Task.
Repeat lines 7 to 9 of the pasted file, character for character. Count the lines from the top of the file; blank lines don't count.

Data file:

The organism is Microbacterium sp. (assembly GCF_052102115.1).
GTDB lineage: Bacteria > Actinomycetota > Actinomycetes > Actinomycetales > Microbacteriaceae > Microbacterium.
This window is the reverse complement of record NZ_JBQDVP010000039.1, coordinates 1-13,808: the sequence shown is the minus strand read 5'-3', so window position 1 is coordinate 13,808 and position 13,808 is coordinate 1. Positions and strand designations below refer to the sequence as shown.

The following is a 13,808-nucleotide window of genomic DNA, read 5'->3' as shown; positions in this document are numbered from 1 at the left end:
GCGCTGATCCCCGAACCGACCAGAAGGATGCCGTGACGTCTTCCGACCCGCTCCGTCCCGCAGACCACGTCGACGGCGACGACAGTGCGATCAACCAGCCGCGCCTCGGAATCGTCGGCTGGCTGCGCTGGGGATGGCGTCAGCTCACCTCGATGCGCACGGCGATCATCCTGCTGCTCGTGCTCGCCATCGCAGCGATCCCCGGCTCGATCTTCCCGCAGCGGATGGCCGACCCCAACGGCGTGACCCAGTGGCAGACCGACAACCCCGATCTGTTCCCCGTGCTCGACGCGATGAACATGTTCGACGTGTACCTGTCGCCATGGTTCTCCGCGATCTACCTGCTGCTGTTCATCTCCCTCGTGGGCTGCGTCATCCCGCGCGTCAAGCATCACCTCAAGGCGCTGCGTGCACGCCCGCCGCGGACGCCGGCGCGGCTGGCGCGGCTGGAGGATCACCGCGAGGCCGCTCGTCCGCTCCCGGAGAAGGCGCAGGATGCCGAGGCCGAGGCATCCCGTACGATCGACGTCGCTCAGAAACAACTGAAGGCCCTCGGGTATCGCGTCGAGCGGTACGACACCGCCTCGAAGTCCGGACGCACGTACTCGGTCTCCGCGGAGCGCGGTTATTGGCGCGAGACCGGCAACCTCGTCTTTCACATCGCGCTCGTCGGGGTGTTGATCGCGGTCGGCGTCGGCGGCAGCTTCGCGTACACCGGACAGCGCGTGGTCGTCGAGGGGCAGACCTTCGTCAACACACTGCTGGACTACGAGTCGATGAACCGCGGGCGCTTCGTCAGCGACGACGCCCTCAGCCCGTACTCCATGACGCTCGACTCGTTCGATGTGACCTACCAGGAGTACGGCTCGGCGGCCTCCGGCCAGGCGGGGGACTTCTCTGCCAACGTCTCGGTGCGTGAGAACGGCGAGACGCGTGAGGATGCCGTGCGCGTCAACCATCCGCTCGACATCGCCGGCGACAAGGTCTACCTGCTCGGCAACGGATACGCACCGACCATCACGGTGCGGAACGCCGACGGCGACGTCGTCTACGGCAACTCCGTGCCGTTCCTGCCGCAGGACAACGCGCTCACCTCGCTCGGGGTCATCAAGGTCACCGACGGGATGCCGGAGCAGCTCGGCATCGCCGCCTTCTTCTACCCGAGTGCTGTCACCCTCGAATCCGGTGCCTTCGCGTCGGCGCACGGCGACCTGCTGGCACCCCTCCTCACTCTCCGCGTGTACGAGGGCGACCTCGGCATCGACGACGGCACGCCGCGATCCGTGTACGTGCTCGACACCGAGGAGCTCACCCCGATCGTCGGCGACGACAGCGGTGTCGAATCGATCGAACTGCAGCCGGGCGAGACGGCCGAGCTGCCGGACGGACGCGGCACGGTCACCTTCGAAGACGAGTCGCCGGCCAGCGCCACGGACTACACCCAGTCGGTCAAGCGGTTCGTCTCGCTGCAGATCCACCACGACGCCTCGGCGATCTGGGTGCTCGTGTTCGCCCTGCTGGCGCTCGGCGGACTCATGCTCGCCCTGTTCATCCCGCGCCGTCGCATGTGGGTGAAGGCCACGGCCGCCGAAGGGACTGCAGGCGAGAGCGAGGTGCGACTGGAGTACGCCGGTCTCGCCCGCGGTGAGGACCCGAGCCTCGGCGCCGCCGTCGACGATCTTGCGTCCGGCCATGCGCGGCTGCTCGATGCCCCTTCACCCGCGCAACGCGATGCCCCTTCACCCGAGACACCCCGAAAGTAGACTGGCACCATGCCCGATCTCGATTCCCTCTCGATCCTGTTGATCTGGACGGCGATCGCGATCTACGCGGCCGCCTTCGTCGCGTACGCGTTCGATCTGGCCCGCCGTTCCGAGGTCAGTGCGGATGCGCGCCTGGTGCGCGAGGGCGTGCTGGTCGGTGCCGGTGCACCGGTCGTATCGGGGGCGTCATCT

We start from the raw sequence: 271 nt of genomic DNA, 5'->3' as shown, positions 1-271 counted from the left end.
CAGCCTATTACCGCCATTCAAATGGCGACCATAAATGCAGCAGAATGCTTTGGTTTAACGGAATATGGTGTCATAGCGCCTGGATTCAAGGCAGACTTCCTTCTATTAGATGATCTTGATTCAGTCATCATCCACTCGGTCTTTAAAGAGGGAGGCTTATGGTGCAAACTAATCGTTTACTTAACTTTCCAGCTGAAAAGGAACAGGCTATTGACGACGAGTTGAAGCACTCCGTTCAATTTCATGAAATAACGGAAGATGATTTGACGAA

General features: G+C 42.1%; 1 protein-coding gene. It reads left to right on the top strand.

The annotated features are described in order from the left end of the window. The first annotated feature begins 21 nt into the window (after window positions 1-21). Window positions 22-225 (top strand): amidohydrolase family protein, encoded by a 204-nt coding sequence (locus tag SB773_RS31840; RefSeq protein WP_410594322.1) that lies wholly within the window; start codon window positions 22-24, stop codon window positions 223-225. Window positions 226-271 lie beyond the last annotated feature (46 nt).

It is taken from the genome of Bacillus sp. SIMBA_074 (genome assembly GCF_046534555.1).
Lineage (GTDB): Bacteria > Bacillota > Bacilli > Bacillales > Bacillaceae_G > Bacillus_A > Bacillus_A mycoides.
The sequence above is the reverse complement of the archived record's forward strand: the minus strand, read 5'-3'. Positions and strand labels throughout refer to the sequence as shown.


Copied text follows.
CAGCCTATTACCGCCATTCAAATGGCGACCATAAATGCAGCAGAATGCTTTGGTTTAACGGAATATGGTGTCATAGCGCCTGGATTCAAGGCAGACTTCCTTCTATTAGATGATCTTGATTCAGTCATCATCCACTCGGTCTTTAAAGAGGGAGGCTTATGGTGCAAACTAATCGTTTACTTAACTTTCCAGCTGAAAAGGAACAGGCTATTGACGACGAGTTGAAGCACTCCGTTCAATTTCATGAAATAACGGAAGATGATTTGACGAA

General features: G+C 42.1%; 1 protein-coding gene. It reads left to right on the top strand.

The annotated features are described in order from the left end of the window. The first annotated feature begins 21 nt into the window (after window positions 1-21). Window positions 22-225 (top strand): amidohydrolase family protein, encoded by a 204-nt coding sequence (locus tag SB773_RS31840; RefSeq protein WP_410594322.1) that lies wholly within the window; start codon window positions 22-24, stop codon window positions 223-225. Window positions 226-271 lie beyond the last annotated feature (46 nt).